Car Watching in Italian Lands
One of the more uncanny parts of the adventures in world travel happens when one sees something terribly familiar, yet terribly different. There are plenty of essays and observations about toilets, toothpaste tubes, and milk containers in other parts of the world. Variations in what one knows as an every day object creates a certain sense of not-at-home-ness that can be entirely delightful or terribly alienating, depending on one’s frame of mind. Traveling for short periods is often a series of surprises, and the experience is over before anything has even begun to digest. But when traveling for longer periods of time, there are almost always moments when the new or unfamiliar becomes too much.
Because so much depends on perception, there are things a traveler can do to make their own experience go more smoothly. Going to places where there is a sense of familiarity can be very helpful, or to focus on the things that a particular country is known for. Traveling in Italy means great food and great design. And people watching and car watching are free. Most travelers are probably not looking to pick up a new set of niche wheels to take back home, so the usual preoccupations with car maintenance can take a back seat to the aesthetic appreciation. With Fiats and Ferraris, Alfa Romeros and Maseratis, it’s impossible not to feel that unusual pleasure that comes from having one’s imagination sparked by the combination of beauty and utility. It’s also a very easy way to avoid any kind of homesick blues that might be coming along.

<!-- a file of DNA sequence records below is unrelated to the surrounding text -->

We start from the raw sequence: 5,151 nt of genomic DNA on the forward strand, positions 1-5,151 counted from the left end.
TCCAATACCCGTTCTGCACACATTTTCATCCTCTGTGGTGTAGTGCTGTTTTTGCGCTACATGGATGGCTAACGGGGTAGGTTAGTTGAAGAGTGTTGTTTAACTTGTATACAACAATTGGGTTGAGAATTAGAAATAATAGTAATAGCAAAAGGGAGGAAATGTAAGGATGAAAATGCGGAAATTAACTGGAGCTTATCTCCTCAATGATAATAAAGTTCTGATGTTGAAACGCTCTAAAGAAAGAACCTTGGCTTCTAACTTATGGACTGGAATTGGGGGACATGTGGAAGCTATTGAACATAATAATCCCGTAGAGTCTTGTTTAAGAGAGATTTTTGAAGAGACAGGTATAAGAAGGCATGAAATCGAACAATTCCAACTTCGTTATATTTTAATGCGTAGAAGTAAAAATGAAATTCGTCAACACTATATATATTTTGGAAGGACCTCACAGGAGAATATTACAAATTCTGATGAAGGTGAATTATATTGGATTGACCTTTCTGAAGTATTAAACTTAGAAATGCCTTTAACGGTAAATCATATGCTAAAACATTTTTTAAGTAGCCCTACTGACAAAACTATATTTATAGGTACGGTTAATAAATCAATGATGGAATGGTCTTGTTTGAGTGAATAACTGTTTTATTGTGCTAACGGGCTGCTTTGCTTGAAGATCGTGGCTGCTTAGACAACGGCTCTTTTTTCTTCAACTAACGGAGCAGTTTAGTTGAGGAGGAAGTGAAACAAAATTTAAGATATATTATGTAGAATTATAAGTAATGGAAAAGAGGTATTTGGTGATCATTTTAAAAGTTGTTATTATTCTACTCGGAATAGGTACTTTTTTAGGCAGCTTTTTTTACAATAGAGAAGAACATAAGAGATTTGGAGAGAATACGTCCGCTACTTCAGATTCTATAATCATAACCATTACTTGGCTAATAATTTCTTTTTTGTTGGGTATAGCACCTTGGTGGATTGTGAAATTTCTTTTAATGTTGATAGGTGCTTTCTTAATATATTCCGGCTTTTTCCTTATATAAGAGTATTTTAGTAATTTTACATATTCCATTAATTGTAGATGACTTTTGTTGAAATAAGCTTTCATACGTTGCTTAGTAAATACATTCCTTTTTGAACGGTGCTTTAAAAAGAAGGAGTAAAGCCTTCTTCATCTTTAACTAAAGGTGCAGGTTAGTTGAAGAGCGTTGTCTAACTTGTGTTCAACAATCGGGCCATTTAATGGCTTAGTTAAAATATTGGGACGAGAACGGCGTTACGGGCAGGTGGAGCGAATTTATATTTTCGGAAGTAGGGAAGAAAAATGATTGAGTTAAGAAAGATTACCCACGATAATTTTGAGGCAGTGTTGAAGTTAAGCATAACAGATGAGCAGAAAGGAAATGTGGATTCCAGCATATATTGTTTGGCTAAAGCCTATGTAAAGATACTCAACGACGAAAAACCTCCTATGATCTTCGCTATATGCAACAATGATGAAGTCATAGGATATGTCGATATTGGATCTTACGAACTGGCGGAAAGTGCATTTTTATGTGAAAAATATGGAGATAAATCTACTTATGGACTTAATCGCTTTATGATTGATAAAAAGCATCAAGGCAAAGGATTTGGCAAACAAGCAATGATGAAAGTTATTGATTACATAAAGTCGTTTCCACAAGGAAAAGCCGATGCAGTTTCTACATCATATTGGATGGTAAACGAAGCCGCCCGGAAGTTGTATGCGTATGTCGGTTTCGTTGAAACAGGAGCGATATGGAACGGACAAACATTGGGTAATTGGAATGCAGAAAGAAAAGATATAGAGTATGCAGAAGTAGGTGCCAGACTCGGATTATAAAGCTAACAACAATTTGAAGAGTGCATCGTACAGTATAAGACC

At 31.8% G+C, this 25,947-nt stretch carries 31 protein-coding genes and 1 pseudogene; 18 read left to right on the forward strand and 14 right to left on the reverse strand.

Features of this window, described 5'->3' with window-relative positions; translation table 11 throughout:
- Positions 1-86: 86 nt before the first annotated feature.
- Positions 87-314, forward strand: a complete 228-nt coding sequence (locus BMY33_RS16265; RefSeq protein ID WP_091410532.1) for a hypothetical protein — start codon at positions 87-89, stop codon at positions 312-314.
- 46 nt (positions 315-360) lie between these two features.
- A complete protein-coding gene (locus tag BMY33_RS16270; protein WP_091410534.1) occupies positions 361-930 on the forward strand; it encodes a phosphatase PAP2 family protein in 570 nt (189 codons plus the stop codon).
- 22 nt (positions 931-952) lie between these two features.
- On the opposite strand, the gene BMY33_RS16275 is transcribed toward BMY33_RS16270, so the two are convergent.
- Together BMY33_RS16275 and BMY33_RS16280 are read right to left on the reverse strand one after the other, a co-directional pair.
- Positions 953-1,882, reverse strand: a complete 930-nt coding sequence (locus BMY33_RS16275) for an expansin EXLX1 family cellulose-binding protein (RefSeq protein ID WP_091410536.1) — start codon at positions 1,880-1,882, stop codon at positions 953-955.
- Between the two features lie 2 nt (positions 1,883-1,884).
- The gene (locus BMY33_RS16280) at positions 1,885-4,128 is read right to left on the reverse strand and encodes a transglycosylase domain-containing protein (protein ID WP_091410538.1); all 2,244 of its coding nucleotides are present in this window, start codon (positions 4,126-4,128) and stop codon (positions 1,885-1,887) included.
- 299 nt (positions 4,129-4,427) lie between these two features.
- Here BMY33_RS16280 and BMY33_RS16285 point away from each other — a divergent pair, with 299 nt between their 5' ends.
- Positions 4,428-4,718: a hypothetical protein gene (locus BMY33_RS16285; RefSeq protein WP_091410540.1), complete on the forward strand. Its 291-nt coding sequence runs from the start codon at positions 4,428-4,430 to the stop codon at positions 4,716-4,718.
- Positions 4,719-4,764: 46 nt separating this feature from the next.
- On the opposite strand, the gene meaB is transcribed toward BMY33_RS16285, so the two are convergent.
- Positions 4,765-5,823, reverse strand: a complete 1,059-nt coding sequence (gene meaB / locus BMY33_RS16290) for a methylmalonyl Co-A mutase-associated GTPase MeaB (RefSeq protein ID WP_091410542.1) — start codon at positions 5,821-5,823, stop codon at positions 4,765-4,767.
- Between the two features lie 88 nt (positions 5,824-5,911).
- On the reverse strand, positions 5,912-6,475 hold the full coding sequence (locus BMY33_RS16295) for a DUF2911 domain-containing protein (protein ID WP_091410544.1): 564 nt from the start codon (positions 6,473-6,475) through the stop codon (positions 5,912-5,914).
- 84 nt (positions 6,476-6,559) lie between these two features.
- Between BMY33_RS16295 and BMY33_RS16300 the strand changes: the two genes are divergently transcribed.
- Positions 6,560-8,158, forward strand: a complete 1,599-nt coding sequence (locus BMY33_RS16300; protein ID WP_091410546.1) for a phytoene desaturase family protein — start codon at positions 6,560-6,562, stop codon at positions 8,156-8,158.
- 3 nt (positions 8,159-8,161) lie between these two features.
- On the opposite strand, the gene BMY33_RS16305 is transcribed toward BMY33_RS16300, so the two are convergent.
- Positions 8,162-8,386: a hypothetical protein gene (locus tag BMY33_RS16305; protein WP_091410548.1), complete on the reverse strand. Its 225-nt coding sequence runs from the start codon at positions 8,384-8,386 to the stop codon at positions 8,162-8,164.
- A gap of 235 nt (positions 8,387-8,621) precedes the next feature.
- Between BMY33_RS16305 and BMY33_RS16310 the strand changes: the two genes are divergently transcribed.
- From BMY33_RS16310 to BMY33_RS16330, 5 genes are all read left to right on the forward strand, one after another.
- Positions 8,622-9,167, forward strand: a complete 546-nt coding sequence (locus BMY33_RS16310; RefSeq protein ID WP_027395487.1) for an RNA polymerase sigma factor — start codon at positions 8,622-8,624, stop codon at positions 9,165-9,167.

There is a familiarity about some of the cars, certainly, because most observant people have noticed Italian cars in their home country at one point or another. But when there is a critical mass, the sense of design is almost overwhelming, and it becomes something else. Car fanatics might start calculating the maintenance of a foreign car, realizing that the cost of toyo tires makes it very tempting. But even die-hard pedestrians will probably be struck by the unusual taste in the vehicles. Beauty is important in all things, and cars are no different. And although there is a certain kind of fanaticism in Italian futurism, where love of speed and technology can override other concerns, this has by and large receded into the past as a design element. Today’s cars match speed with comfort, and the vehicles are simply pleasing to look at. So while they may not make the homesick traveler feel surrounded by the familiar, the cars can open up a space for understanding a culture where art is a core value, and that’s when Italy just might start to feel like home.